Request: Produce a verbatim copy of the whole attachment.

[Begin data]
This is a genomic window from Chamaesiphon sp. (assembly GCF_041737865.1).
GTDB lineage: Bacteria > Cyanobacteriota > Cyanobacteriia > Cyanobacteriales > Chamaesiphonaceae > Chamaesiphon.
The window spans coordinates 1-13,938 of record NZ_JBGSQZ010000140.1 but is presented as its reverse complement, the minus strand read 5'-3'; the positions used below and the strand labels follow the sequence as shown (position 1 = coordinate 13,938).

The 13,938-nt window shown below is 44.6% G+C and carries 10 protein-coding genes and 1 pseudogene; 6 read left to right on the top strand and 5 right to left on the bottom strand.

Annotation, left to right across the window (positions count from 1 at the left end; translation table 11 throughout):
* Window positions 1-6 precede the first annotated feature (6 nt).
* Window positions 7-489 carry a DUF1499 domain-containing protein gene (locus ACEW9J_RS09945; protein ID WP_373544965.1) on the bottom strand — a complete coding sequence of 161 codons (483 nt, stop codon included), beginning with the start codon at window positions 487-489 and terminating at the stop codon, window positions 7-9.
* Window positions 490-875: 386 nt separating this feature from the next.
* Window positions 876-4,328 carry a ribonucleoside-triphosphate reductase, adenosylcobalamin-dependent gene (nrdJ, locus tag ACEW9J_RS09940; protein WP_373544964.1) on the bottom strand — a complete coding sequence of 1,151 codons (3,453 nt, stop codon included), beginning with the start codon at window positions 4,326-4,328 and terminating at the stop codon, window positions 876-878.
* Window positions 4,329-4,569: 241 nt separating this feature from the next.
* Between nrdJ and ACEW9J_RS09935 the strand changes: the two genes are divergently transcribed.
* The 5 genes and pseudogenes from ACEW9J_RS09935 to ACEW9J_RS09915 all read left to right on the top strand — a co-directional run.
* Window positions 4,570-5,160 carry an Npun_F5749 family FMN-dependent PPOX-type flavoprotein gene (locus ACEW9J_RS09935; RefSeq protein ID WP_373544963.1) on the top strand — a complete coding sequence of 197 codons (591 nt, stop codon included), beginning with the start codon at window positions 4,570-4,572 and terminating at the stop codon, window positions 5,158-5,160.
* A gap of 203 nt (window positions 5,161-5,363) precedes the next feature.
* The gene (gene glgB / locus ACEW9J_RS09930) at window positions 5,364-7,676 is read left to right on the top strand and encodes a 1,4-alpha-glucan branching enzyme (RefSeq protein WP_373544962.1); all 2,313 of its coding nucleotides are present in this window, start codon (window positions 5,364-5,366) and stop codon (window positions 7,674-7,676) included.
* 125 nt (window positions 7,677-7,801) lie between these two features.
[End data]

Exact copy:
This is a genomic window from Chamaesiphon sp. (assembly GCF_041737865.1).
GTDB lineage: Bacteria > Cyanobacteriota > Cyanobacteriia > Cyanobacteriales > Chamaesiphonaceae > Chamaesiphon.
The window spans coordinates 1-13,938 of record NZ_JBGSQZ010000140.1 but is presented as its reverse complement, the minus strand read 5'-3'; the positions used below and the strand labels follow the sequence as shown (position 1 = coordinate 13,938).

The 13,938-nt window shown below is 44.6% G+C and carries 10 protein-coding genes and 1 pseudogene; 6 read left to right on the top strand and 5 right to left on the bottom strand.

Annotation, left to right across the window (positions count from 1 at the left end; translation table 11 throughout):
* Window positions 1-6 precede the first annotated feature (6 nt).
* Window positions 7-489 carry a DUF1499 domain-containing protein gene (locus ACEW9J_RS09945; protein ID WP_373544965.1) on the bottom strand — a complete coding sequence of 161 codons (483 nt, stop codon included), beginning with the start codon at window positions 487-489 and terminating at the stop codon, window positions 7-9.
* Window positions 490-875: 386 nt separating this feature from the next.
* Window positions 876-4,328 carry a ribonucleoside-triphosphate reductase, adenosylcobalamin-dependent gene (nrdJ, locus tag ACEW9J_RS09940; protein WP_373544964.1) on the bottom strand — a complete coding sequence of 1,151 codons (3,453 nt, stop codon included), beginning with the start codon at window positions 4,326-4,328 and terminating at the stop codon, window positions 876-878.
* Window positions 4,329-4,569: 241 nt separating this feature from the next.
* Between nrdJ and ACEW9J_RS09935 the strand changes: the two genes are divergently transcribed.
* The 5 genes and pseudogenes from ACEW9J_RS09935 to ACEW9J_RS09915 all read left to right on the top strand — a co-directional run.
* Window positions 4,570-5,160 carry an Npun_F5749 family FMN-dependent PPOX-type flavoprotein gene (locus ACEW9J_RS09935; RefSeq protein ID WP_373544963.1) on the top strand — a complete coding sequence of 197 codons (591 nt, stop codon included), beginning with the start codon at window positions 4,570-4,572 and terminating at the stop codon, window positions 5,158-5,160.
* A gap of 203 nt (window positions 5,161-5,363) precedes the next feature.
* The gene (gene glgB / locus ACEW9J_RS09930) at window positions 5,364-7,676 is read left to right on the top strand and encodes a 1,4-alpha-glucan branching enzyme (RefSeq protein WP_373544962.1); all 2,313 of its coding nucleotides are present in this window, start codon (window positions 5,364-5,366) and stop codon (window positions 7,674-7,676) included.
* 125 nt (window positions 7,677-7,801) lie between these two features.